Cleric says he will now spend two days in every major city of Pakistan to bring the ‘revolution’ to people’s homes.
Tahir-ul-Qadri, the Canadian-Pakistani cleric whose supporters have camped outside Pakistan’s Parliament building since August, called off his sit-in on Tuesday and vowed to take the demonstrations nationwide.
Qadri arrived in Islamabad in mid-August along with cricketer-turned-politician Imran Khan and thousands of their supporters, with the aim of forcing Prime Minister Nawaz Sharif to step down over alleged rigging in last year’s elections. The protests unnerved the government, shook investor confidence and triggered speculation that the country’s Army would intervene as it had in the past.
Tension peaked at the end of August with violent clashes that saw three protesters killed as they attempted to storm Parliament, but cooled once it became clear the military was not prepared to topple Sharif.
Speaking to reporters in front of Parliament, Qadri said: “This phase of the Revolution March in Islamabad is now over and participants can go back home.” He added the focus of the protests would now shift to cities across the country and he would spend two days in each city.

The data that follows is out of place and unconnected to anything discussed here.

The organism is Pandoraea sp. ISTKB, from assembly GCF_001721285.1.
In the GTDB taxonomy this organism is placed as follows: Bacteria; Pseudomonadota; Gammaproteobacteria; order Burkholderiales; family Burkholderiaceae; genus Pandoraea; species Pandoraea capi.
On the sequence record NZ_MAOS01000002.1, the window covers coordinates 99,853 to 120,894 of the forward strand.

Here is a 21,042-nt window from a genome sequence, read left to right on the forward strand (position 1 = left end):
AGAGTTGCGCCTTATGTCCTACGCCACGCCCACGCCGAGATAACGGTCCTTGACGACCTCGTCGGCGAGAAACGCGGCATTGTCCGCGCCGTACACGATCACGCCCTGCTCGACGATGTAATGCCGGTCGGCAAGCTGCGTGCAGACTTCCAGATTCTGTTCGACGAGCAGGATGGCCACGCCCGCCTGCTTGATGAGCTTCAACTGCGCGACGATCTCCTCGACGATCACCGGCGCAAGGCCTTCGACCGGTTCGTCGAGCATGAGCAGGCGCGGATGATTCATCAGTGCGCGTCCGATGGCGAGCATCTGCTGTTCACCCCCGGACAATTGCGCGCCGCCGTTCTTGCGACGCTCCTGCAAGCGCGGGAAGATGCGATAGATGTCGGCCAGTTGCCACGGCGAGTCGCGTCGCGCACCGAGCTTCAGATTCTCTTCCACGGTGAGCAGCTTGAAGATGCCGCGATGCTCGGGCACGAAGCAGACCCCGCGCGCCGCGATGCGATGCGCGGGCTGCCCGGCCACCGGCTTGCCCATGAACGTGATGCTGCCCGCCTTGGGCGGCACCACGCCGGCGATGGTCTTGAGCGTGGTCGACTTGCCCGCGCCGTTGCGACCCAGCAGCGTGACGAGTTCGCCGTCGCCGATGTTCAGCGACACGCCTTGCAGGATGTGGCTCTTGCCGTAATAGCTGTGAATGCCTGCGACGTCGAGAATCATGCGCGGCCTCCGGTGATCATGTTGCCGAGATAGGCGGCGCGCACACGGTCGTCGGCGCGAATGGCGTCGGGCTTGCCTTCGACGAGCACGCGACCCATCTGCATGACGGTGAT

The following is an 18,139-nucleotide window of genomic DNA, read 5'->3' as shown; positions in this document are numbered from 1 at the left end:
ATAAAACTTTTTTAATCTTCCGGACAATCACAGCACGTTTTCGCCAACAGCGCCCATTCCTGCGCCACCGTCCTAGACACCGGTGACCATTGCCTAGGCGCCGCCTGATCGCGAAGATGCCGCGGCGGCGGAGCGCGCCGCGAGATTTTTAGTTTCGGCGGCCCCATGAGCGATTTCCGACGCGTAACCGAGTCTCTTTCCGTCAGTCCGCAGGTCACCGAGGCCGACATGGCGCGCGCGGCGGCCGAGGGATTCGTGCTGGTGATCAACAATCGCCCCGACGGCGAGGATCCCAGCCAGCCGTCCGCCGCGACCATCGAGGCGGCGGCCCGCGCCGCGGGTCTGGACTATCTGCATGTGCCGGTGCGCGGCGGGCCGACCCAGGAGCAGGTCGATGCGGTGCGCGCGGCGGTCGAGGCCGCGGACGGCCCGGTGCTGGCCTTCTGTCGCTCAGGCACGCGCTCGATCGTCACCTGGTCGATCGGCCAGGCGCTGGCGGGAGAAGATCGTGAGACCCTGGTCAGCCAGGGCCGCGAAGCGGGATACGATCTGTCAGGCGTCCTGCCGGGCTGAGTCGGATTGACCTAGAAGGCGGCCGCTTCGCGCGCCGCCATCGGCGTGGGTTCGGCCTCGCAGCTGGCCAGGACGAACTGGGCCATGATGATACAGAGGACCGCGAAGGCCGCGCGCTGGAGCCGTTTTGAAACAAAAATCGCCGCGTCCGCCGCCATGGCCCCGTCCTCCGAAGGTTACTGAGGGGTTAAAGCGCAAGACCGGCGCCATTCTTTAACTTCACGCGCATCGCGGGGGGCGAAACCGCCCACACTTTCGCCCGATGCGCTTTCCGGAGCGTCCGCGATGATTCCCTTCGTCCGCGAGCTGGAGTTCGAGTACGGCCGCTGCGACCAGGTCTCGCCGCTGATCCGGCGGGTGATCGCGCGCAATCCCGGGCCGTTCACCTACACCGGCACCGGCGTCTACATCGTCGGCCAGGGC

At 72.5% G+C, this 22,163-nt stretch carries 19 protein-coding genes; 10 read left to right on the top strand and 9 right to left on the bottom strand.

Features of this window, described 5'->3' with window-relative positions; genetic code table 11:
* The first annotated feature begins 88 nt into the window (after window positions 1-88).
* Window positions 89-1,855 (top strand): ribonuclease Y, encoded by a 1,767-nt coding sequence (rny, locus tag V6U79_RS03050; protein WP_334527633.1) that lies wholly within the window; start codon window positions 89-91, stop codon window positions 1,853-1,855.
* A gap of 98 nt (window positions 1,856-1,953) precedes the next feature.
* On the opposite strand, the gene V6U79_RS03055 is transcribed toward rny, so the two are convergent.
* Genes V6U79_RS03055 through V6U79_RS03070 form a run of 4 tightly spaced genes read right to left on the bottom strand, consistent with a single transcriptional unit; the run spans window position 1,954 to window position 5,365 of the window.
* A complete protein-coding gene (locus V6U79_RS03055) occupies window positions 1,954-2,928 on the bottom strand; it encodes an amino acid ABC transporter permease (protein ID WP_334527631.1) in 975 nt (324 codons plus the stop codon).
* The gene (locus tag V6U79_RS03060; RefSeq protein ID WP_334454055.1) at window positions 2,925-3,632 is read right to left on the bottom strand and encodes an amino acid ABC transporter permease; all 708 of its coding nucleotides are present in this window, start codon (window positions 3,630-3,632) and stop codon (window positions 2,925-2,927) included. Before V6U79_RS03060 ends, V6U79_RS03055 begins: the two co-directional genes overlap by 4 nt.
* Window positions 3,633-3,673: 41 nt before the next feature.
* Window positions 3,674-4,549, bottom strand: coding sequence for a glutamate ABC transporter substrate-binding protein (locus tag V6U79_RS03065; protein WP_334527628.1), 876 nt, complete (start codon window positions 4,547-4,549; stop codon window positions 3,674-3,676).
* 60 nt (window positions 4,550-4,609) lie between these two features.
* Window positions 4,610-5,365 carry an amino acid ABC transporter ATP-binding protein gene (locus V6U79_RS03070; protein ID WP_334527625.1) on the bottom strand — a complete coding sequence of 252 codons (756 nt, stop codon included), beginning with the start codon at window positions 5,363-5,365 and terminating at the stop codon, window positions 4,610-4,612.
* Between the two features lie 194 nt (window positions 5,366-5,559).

“You should now pack up and go back home with a sense of victory,” he added without elaborating. He said he would take the protests to Abbottabad next.
The hundreds of Qadri supporters who remain camped in tents in recent weeks comprise the majority of the protesters at the site and their withdrawal could effectively end the sit-in. Observers had begun to question how long they could remain there without returning to work or allowing their children to attend their regular schools.
An AFP reporter who visited the site had also found that in some cases, laborers were being paid around Rs. 400 a day to attend.
Both Qadri and Khan allege massive systematic rigging in the 2013 polls that swept Sharif to office—the country’s first peaceful transition of power from one civilian government to another in a country that has been ruled for half its existence by the military.
It remains unclear whether Khan will follow suit with a similar move—though his party has already staged large rallies in Lahore, Karachi and Multan—possibly indicating rising support among the urban middle classes.